What song was that?
Was there a song at all, or was it the whisper of tiredness from an unseen cosmic battle.
The Easter story is full of drama, but what was the musical score. We go to the movies and in the background behind the storyline there is music. If you’re a Lord of the Ring fan just contrast the happy light music of life in Hobbiton to that of the music when those hairy Hobbit feet climbed Mount Mordor or battled those Orcs.
Music fills out the background of life.
I was in the vegetable garden at Chapel Downs Primary School the other day when all of a sudden I heard music coming from one of the classrooms. The class was singing the national anthem.
I tell you, those kids certainly know how to sing. It was like each child was competing with every other child to see who could sing it with more gusto. It was only one classroom but the air was filled with song.
At the end of last year the school gathered together in the hall for prize giving. 600 children’s voices plus teachers, parents, and a few odd strays like the gardener shook the neighbourhood with song as the national anthem was sung.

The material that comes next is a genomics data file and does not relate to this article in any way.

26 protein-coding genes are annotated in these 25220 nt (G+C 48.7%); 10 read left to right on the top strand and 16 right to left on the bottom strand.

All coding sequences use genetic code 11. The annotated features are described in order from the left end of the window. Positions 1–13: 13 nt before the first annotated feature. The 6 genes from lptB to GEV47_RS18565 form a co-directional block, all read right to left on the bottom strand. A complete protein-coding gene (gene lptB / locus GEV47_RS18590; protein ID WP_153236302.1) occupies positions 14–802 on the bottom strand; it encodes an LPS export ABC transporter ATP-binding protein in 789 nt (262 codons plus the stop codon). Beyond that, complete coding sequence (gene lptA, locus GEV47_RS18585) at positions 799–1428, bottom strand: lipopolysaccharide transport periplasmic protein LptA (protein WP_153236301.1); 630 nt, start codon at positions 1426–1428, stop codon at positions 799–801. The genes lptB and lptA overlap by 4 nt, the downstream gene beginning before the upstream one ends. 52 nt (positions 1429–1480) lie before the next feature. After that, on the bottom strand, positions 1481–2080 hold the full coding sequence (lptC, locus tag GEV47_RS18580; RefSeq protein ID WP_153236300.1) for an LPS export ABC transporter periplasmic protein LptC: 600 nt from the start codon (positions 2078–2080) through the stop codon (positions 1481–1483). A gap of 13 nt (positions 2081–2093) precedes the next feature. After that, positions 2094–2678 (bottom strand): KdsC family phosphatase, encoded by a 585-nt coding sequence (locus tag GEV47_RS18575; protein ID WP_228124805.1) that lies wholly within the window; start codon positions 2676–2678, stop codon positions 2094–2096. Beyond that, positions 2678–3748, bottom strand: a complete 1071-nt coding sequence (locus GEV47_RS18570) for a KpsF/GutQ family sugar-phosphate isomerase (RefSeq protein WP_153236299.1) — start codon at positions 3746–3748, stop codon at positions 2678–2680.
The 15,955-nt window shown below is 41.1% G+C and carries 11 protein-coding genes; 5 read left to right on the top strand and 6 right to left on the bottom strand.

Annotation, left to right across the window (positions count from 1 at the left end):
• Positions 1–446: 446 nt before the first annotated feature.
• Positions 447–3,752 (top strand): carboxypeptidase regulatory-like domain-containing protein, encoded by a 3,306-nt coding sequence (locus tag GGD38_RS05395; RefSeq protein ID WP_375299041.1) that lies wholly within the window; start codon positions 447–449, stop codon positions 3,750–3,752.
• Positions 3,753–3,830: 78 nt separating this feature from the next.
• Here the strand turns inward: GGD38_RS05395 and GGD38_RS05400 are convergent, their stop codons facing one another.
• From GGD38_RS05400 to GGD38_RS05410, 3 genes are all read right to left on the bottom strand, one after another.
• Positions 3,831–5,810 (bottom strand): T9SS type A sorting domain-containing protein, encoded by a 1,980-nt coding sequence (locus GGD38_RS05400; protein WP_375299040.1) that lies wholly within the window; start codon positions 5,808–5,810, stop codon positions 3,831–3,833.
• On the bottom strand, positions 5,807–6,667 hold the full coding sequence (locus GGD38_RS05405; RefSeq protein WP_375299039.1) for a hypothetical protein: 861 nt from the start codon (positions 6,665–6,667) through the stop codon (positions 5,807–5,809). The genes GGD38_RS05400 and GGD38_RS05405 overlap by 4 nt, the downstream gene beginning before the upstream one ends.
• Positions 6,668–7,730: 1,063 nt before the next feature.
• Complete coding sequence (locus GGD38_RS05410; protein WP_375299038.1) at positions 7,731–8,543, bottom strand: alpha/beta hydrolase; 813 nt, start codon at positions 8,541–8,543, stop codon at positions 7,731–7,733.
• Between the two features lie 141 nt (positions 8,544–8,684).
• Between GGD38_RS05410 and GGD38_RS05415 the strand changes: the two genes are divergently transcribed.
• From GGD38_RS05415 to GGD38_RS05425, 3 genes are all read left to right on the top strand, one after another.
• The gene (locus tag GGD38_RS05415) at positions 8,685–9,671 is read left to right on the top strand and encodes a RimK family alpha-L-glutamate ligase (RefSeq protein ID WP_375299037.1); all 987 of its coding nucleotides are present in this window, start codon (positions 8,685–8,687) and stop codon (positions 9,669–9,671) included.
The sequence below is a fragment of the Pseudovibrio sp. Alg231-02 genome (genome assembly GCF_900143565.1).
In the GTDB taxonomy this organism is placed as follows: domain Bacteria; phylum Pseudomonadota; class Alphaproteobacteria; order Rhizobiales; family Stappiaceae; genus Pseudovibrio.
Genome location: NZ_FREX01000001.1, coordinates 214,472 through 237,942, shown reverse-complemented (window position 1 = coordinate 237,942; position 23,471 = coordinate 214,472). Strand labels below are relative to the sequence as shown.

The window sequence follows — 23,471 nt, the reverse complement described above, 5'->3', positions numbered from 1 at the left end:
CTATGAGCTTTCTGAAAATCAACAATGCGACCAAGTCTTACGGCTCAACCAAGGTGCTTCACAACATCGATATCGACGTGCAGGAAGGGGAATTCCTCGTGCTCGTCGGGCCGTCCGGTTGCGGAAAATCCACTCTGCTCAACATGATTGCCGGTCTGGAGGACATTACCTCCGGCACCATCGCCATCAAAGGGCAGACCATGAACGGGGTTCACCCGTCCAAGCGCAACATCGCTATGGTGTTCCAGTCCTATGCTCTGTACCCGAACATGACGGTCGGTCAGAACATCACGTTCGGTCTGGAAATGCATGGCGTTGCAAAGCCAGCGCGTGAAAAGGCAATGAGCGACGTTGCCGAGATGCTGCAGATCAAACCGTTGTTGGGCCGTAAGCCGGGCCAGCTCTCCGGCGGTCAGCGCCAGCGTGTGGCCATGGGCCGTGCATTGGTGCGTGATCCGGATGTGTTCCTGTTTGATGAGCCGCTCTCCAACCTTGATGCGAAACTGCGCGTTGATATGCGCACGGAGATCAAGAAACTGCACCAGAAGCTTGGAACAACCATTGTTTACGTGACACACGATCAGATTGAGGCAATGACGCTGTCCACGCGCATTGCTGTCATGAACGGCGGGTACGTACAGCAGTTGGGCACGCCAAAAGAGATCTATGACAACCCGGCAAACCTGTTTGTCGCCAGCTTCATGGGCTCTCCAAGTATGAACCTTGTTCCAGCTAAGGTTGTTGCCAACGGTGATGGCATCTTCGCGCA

Music has a power both to stir up and to calm down. To send a message with tones that resonate deep within.
Music is a mystery. Just how do those quivering unseen wave lengths affect the soul? Why does music have such a powerful effect on us?
God created music to reverberate something of God’s own nature into us and through us.
What is the song you are listening to? What is the anthem, or theme song that you are tuned into?
As I look through scripture I find song, music, anthems, praise, laments.
Nadia Bolz-Weber recently put it well in a message she gave.
In the beginning God – the source and ground of all being – set the universe into motion through sound and self-giving in a love song that set it all into motion. saying, Let there be Light.
God so loved the world that God gave God’s own breath to speak into existence that which was not – and then God so loved the world that God gave God’s breath another time, breathing into dust to create humanity.
Through dust and the very breath of divine love we were created. In the image of the songwriter we were created, and we too were given voice and language and breath and song.
And that love song of creation continued, but we tended to create our own melodies in another rhythm, in another key, in our own scale.
So there is the song of life which rings through eternity and then there are human-generated temporary alternate songs. With our own breath, language, voice, we still tend to create our own rhythm and melodies – that we think will save us, songs of domination, violence, greed, and power.